The first scholarly journal, it is commonly believed, was the Journal des Scavans (in modern French, savants: “those who know” or, more prosaically, persons of learning). It appeared in January 1665 and was followed, a few months later, by the Philosophical Transactions of the Royal Society of London. As networks of “learned gentlemen” – encompassing both major and minor figures in Europe’s so-called Age of Enlightenment – became formalised on either side of the English Channel, similar publications accommodated a proliferation of scientific theories, political tracts and historiographical miscellania.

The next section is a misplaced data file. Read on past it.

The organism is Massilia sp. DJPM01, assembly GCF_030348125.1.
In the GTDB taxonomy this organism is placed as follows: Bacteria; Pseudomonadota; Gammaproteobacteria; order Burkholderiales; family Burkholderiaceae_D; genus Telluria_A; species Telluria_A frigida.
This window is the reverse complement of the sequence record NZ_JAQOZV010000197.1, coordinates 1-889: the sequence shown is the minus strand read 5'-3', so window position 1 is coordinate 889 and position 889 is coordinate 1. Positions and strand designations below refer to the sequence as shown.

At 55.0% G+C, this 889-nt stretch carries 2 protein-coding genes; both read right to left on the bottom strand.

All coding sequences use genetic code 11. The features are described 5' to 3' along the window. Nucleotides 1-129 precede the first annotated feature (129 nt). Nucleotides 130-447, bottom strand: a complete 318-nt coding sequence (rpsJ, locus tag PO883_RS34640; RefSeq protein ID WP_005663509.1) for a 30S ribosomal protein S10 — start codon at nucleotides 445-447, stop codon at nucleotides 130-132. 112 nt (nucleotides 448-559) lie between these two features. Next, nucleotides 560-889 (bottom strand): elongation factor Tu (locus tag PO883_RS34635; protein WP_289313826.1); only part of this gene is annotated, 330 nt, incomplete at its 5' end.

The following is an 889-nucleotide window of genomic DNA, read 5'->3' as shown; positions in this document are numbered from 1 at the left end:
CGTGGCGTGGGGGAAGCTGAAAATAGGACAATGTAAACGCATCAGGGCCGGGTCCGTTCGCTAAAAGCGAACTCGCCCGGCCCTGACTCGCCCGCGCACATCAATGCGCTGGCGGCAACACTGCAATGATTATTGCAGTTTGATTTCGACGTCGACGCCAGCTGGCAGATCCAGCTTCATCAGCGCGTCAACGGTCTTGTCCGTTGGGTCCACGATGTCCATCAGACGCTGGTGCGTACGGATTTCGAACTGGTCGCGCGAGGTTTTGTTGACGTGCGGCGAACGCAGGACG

Critics such as Zygmunt Bauman have shown, however, that these self-styled hommes des idées et des lettres were not disinterested promoters of reason and the quest for knowledge. For Bauman, as “the Enlightenment reached its full maturity” in the eighteenth century, an age began in which “a managed society, a society consciously designed, planned and supervised by the centralised power [of the state]” was an implementable reality. Who would design the model? Les philosophes, of course – the intellectuals. Who would transfer it to the people? Les professeurs – the educators.